NASA: Employee at Kennedy Space Center reportedly tests positive for COVID-19
The coronavirus or COVID-19 continues to wreak havoc everywhere in the world, forcing countries to implement social distancing measures and self-isolation. Even US space agency NASA is also put to risk as one employee at the Kennedy Space Center tested positive for the virus.
Space.com reports that an employee from the agency’s Kennedy Space Center in Florida has tested positive for the coronavirus or COVID-19. NASA spokesperson Tracy Young informed the employees of the news. Young also revealed that the employee in question did not contract the virus until they were already telecommuting and working from home, and the last time the employee was at the center was 10 days prior.
“Based on the circumstances and the elapsed time since the employee was on-site, we believe it was acquired after they had started teleworking and there is no additional risk at the center from this person,” said Young. But, she noted that the health and safety of the staff at the Kennedy Center as well as the health and safety of their families remain their top priority at the moment.
Last week, NASA administrator Jim Bridenstine announced that all the employees from the agency must work from home, with the exception of critical mission personnel. Aside from a confirmed case at the Kennedy Space Center, Bridenstine’s announcement also follows the news that several employees at the Ames Research Center at Silicon Valley and Marshall Space Flight Center in Alabama tested positive for the coronavirus.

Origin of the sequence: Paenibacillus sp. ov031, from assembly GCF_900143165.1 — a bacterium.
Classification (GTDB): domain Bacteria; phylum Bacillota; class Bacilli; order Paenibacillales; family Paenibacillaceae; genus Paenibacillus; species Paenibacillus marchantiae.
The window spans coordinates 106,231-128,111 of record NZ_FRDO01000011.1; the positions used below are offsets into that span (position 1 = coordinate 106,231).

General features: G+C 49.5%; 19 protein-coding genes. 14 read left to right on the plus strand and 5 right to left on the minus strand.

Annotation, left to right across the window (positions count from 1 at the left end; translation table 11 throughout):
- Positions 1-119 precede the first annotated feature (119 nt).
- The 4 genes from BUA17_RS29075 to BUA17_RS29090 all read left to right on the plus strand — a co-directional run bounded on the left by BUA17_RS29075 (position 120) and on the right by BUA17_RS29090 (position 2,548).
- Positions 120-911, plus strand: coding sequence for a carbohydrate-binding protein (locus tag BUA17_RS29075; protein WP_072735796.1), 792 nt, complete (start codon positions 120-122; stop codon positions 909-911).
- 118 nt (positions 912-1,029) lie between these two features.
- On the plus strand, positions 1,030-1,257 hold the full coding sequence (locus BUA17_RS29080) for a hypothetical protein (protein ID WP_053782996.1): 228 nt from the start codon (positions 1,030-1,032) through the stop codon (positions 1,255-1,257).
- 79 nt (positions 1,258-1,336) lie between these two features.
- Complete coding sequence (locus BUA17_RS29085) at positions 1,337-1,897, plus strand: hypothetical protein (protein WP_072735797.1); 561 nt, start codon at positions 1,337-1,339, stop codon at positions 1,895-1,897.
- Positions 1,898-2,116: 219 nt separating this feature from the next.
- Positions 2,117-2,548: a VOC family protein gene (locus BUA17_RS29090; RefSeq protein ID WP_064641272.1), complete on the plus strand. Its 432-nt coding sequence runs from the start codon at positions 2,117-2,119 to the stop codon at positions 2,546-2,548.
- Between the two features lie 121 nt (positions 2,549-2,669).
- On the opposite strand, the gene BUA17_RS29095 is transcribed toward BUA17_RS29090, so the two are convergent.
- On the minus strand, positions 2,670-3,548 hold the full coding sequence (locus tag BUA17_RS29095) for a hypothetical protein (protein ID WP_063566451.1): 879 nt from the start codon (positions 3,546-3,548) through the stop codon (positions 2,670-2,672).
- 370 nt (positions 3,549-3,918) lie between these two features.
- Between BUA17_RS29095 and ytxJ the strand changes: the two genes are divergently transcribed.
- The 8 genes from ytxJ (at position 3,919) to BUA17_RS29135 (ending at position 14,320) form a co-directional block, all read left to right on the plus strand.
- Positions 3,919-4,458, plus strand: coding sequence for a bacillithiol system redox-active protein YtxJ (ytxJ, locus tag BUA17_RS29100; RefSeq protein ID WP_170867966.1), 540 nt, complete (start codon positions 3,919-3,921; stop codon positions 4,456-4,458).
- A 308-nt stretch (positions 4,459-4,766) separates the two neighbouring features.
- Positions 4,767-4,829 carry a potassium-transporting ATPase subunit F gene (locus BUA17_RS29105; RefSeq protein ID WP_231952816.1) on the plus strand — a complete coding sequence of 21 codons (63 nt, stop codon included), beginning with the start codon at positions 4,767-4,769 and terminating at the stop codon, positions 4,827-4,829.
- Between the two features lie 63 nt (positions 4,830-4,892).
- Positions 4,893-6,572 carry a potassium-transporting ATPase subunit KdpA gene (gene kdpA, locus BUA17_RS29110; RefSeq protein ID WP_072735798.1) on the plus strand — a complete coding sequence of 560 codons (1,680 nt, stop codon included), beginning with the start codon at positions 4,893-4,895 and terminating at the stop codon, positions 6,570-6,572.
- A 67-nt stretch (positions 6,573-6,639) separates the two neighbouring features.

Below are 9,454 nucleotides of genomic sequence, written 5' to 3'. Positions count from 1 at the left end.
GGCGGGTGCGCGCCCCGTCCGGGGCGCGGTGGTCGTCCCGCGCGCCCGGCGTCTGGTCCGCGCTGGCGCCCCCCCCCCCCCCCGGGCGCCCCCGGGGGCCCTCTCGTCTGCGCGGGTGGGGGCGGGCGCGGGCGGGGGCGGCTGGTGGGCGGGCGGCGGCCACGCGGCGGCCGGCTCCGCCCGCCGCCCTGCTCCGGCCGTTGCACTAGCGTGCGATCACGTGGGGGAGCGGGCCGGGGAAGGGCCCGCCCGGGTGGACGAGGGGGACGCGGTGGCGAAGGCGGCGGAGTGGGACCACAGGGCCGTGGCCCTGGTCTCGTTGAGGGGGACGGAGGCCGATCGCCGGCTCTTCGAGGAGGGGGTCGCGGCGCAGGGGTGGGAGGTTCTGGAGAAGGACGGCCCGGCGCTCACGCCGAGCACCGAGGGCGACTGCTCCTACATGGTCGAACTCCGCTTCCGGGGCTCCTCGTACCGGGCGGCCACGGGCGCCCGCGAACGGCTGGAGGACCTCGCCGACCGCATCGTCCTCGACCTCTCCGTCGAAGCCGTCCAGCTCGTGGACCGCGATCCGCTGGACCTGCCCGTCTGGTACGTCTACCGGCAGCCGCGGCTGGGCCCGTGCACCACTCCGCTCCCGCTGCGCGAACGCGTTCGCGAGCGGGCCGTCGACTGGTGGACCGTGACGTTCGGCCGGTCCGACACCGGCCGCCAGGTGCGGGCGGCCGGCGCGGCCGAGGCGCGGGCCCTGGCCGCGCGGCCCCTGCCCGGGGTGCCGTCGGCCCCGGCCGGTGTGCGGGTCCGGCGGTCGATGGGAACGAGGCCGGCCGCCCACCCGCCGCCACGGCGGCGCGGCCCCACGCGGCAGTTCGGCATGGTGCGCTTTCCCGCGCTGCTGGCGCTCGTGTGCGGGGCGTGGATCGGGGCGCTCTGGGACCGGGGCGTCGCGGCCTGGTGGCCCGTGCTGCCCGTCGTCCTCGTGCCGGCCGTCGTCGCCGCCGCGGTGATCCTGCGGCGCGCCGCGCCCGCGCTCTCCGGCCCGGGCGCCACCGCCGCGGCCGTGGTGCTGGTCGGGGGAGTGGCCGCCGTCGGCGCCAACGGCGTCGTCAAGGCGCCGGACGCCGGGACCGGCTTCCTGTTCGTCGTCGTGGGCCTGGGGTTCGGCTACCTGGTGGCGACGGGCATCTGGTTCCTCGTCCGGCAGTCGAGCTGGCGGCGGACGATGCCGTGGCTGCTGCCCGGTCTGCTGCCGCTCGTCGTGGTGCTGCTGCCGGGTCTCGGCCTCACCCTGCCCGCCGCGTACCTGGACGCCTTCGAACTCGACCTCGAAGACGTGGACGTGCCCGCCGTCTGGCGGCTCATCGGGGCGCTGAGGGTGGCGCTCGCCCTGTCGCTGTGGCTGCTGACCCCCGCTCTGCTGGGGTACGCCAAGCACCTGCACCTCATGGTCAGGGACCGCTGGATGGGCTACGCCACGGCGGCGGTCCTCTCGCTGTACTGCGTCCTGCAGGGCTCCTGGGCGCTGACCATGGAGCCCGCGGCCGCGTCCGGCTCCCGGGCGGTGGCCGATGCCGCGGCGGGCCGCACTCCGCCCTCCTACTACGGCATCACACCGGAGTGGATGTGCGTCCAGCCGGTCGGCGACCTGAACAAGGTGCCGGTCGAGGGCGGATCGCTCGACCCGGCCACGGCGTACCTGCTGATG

The concerns of the coronavirus have since disrupted the schedules of its employees and the preparation of the James Webb Space Telescope was placed on hold.
Meanwhile, all the way from Mars, the agency’s Curiosity Rover appears to be handling the self-isolation period well. Express reports that NASA released a photo of the Curiosity Rover, showing them standing alone on Martian land.
The Rover photographed itself standing on the Hutton Drill Site before it went up to the Greenheugh pediment. Michelle Minnitti, NASA’s planetary geologist, lauded the Rover’s drivers in a NASA blog post. “Kudos to our rover drivers for making it up the steep, sandy slope below the Greenheugh pediment and delivering to us a stretch of geology we had our eyes on even before we landed on the Gale crater!”